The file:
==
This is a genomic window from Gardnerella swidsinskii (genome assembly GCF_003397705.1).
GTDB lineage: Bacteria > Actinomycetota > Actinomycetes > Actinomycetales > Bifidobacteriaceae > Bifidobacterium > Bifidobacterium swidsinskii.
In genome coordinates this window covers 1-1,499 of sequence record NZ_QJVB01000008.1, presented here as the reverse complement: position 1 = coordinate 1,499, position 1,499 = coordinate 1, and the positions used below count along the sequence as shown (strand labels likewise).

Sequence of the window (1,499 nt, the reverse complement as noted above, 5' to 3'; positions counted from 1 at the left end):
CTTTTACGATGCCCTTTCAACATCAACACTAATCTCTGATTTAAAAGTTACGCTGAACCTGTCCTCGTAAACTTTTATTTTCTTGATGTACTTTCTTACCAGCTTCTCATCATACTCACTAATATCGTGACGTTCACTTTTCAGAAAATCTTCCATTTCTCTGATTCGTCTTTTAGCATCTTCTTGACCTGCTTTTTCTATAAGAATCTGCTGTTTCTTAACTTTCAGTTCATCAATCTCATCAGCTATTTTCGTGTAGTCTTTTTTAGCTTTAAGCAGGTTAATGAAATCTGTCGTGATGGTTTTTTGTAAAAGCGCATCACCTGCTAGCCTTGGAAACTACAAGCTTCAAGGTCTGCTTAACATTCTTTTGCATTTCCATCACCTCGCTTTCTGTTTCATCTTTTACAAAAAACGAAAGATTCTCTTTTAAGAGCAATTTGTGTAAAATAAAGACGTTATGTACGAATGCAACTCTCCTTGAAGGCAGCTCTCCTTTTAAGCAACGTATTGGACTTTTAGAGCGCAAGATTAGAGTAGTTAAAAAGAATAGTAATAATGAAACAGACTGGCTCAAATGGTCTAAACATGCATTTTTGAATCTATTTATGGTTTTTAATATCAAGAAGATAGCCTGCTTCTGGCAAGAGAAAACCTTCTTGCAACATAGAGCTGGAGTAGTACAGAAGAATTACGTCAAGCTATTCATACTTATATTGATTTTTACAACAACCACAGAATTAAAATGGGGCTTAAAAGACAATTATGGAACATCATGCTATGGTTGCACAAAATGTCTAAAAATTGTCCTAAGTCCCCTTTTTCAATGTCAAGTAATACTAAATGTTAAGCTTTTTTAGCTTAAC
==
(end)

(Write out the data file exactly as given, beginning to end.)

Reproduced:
This is a genomic window from Gardnerella swidsinskii (genome assembly GCF_003397705.1).
GTDB lineage: Bacteria > Actinomycetota > Actinomycetes > Actinomycetales > Bifidobacteriaceae > Bifidobacterium > Bifidobacterium swidsinskii.
In genome coordinates this window covers 1-1,499 of sequence record NZ_QJVB01000008.1, presented here as the reverse complement: position 1 = coordinate 1,499, position 1,499 = coordinate 1, and the positions used below count along the sequence as shown (strand labels likewise).

Sequence of the window (1,499 nt, the reverse complement as noted above, 5' to 3'; positions counted from 1 at the left end):
CTTTTACGATGCCCTTTCAACATCAACACTAATCTCTGATTTAAAAGTTACGCTGAACCTGTCCTCGTAAACTTTTATTTTCTTGATGTACTTTCTTACCAGCTTCTCATCATACTCACTAATATCGTGACGTTCACTTTTCAGAAAATCTTCCATTTCTCTGATTCGTCTTTTAGCATCTTCTTGACCTGCTTTTTCTATAAGAATCTGCTGTTTCTTAACTTTCAGTTCATCAATCTCATCAGCTATTTTCGTGTAGTCTTTTTTAGCTTTAAGCAGGTTAATGAAATCTGTCGTGATGGTTTTTTGTAAAAGCGCATCACCTGCTAGCCTTGGAAACTACAAGCTTCAAGGTCTGCTTAACATTCTTTTGCATTTCCATCACCTCGCTTTCTGTTTCATCTTTTACAAAAAACGAAAGATTCTCTTTTAAGAGCAATTTGTGTAAAATAAAGACGTTATGTACGAATGCAACTCTCCTTGAAGGCAGCTCTCCTTTTAAGCAACGTATTGGACTTTTAGAGCGCAAGATTAGAGTAGTTAAAAAGAATAGTAATAATGAAACAGACTGGCTCAAATGGTCTAAACATGCATTTTTGAATCTATTTATGGTTTTTAATATCAAGAAGATAGCCTGCTTCTGGCAAGAGAAAACCTTCTTGCAACATAGAGCTGGAGTAGTACAGAAGAATTACGTCAAGCTATTCATACTTATATTGATTTTTACAACAACCACAGAATTAAAATGGGGCTTAAAAGACAATTATGGAACATCATGCTATGGTTGCACAAAATGTCTAAAAATTGTCCTAAGTCCCCTTTTTCAATGTCAAGTAATACTAAATGTTAAGCTTTTTTAGCTTAAC